By Richard Holdener/Photos By Author
What turbo motor couldn’t use an extra 100 hp or so?
Okay people, say it with me, if you want to make your LS more powerful, change the cam. A cam (and springs) should always be the first upgrade you make to any LS motor, as it is the last component that the otherwise perfect factory combination requires. Okay, maybe perfect is a bit of a stretch, but whether you have a 4.8L, 5.3L or even 6.0L, this logic still applies. Heck, even if you step up to the 6.2L, 7.0L or any of the factory supercharged variants, a cam swap is still the way to go.
All you need to see massive gains on an LS motor is to replace the wimpy stock stick with something a little more potent. This is not to say that the other components don’t offer improvements, because they do. But the gains from things like cylinder heads, intake manifolds and even headers will be even greater once you have sufficient lift and duration in your corner. Besides, most LS guys are looking for the best bang for the buck, and a cam swap certainly gets the nod over cylinder heads or an intake upgrade.
While we all understand that a camshaft offers the proverbial wake-up call to your sleepy, stock LS, what about a turbo application? I mean seriously, all you have to do is crank up the boost, right? Unfortunately, this often quoted statement is both right and wrong. True enough, you can certainly run a turbo on your LS with a stock cam. You can also increase the power if you crank the boost up from 8-10 psi (or more), but boost is a funny thing. Suppose we have a 5.3L LM7 fresh from the junkyard and plop it on the dyno.
Running it with the stock cam and headers, these EFI truck motors typically produced near 350 hp and 375 lb-ft of torque. If we add boost to this stock-cam combination, we see that the multiplier effect of boost can push our 350-hp 5.3L to as high as 700 hp at 1 additional atmosphere (1 bar) or 14.7 psi of boost. The multiplier works at any boost level, so if we run just .5 bar (7.35 psi), we can see a 50% increase in power, taking our 350-hp 5.3L to 525 hp (350 hp + 175 hp (350/2). If we see these kinds of gains, why then, would we want or need to change the camshaft?
The answer to this question is also in the multiplier effect. We all know that replacing the stock LM7 cam with a performance grind can yield big power gains, but did you know those gains can be further multiplied under boost? Suppose we take our 350-hp LM7 and perform a cam and spring swap that improves the power output to 400 hp.
Adding 50 horsepower from a cam swap is not unusual, but check out what happens when we add boost. Just as it did on our 350-hp version, running 14.7 psi of boost on a 400-hp 5.3L can double the power output, taking our 400-hp motor to 800 hp! That 50-hp gain offered by the cam swap can translate to an extra 100 hp under boost. The same multiplication works at lower boost levels, as we transform the 400-hp 5.3L to a 600-hp 5.3L with just 7.35 psi of boost (.5 bar). The take away here, as good as a cam swap is on a naturally aspirated LS, the results are even better under boost!
To show what happens when you perform a cam swap to a turbo LS, we needed two things, a 5.3L test motor and a new cam from Comp Cams. The test motor was easy, as we had one of several junkyard LS motors at our disposal. We chose a well-worn 5.3L LM7 that had been previously treated to ARP head studs and new Fel Pro head gaskets. Since this test motor was already sporting a factory LS6 intake from a different test, we left it in place. We did add a set of 89-pound Fast injectors and fuel rail to the mix as well as the Fast XFI/XIM ECU. The turbo system for the 5.3L consisted of a PTE 7675 turbo, ATW intercooler and a pair of Turbo Smart waste gates.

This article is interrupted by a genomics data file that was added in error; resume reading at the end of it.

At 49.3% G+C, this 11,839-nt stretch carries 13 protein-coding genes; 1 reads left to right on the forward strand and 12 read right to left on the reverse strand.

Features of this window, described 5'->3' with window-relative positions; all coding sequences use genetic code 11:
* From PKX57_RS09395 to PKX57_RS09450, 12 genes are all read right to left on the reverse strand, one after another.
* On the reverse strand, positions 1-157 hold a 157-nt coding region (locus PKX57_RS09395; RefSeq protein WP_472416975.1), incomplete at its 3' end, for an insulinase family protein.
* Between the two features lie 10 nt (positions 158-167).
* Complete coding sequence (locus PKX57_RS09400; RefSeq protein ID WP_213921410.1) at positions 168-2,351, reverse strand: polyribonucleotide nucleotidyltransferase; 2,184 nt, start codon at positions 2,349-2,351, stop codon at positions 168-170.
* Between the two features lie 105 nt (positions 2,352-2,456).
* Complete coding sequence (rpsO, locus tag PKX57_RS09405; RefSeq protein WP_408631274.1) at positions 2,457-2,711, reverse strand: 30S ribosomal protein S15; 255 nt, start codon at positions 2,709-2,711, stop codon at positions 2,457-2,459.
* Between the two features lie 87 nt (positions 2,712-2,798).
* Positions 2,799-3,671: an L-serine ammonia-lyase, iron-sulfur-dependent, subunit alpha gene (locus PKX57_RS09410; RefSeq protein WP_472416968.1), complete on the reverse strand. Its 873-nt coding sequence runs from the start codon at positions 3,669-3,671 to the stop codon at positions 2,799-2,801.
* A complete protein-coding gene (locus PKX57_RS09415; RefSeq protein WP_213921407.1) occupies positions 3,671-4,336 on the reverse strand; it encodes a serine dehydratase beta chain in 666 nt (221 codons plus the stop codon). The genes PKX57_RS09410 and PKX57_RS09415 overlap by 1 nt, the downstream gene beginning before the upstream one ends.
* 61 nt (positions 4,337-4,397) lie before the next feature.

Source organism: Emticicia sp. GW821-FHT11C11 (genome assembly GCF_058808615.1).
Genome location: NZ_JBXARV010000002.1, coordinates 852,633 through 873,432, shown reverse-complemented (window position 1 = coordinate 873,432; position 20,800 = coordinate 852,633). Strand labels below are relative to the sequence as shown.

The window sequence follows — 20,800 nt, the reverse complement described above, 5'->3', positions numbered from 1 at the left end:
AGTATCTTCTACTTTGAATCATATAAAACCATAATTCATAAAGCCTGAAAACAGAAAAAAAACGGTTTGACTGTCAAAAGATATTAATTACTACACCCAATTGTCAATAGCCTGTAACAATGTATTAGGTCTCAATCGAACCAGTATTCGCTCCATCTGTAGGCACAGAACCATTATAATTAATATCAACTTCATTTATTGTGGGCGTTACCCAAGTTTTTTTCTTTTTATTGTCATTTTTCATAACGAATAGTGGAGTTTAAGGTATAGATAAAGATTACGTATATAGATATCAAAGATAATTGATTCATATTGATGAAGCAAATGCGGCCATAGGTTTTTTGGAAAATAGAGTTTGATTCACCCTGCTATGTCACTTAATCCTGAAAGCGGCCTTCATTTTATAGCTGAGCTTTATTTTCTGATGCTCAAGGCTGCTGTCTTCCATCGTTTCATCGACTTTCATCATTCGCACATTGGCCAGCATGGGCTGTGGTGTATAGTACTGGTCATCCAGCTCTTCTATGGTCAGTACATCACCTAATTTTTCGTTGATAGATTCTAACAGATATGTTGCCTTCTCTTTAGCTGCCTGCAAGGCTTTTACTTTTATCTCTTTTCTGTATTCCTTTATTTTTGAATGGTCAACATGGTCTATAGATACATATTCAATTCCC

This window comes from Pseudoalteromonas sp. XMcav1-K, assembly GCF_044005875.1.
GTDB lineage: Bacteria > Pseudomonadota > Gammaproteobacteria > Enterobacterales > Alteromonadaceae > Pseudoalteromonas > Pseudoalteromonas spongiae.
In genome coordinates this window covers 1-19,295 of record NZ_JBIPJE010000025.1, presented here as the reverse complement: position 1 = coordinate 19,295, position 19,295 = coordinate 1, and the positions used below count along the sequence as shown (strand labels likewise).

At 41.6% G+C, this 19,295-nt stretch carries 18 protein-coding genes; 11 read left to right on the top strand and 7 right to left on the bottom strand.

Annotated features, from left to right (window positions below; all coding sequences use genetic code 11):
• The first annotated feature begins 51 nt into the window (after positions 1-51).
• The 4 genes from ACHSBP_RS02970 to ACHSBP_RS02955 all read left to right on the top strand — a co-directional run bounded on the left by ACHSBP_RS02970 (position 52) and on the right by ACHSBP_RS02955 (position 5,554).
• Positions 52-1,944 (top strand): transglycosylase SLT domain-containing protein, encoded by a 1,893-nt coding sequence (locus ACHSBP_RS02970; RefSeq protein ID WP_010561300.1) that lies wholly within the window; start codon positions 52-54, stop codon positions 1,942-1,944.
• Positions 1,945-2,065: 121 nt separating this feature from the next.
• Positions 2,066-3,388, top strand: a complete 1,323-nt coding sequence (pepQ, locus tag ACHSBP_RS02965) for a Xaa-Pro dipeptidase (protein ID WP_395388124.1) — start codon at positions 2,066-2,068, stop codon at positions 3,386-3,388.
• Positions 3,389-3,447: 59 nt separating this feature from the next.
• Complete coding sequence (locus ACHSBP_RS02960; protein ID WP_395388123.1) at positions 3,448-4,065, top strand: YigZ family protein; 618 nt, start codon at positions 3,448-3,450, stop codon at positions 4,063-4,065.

Tubular headers were used to feed a 3-inch Y-pipe, while spent gases exited the turbo through a 4-inch exhaust. Boost pressure for the system was controlled by waste-gate spring selection and a simple Turbo Smart manual boost controller. This produced a peak boost pressure near 11 psi for both camshafts. Run first with the stock cam, the turbo 5.3L produced 601 hp at 5,600 rpm and 614 lb-ft of torque at 4,600 rpm. That this motor produced more peak torque than peak horsepower is a sure sign of a wimpy cam profile.
After running the stock cam, we swapped in the new Comp profile. The Comp 273LrHR12 Cam offered a .610/.617 lift split, a 223/231-degree duration split and 112-degree lsa. This compares to the .466/.457 lift split, 190/191-degree duration split and 116-degree lsa offered by the stock cam. Cam swaps being easy on the engine dyno (even on a turbo motor), we had the Comp cam installed in no time. After dialing in the AF and timing to match the stock cam, we were rewarded with peak numbers of 708 hp at 6,400 rpm and 644 lb-ft of torque at 5,200 rpm.
The boost curve dropped slightly with the new cam, ranging from 6.2 psi to 10.9 psi. This compares to 7.0 psi to 11.0 psi for the stock cam. As is evident by the power curves, the greatest gains came beyond 4,500 rpm, but instead of falling off past 5,500 rpm, the new cam carried the horsepower curve strong through 6,500 rpm. Even better, the cam swap netted an increase of over 100 hp on this turbo motor, and what turbo LS owner wouldn’t want an extra 100 hp? It looks like as good as a cam swap might be on a naturally aspirated LS, it’s even better with boost.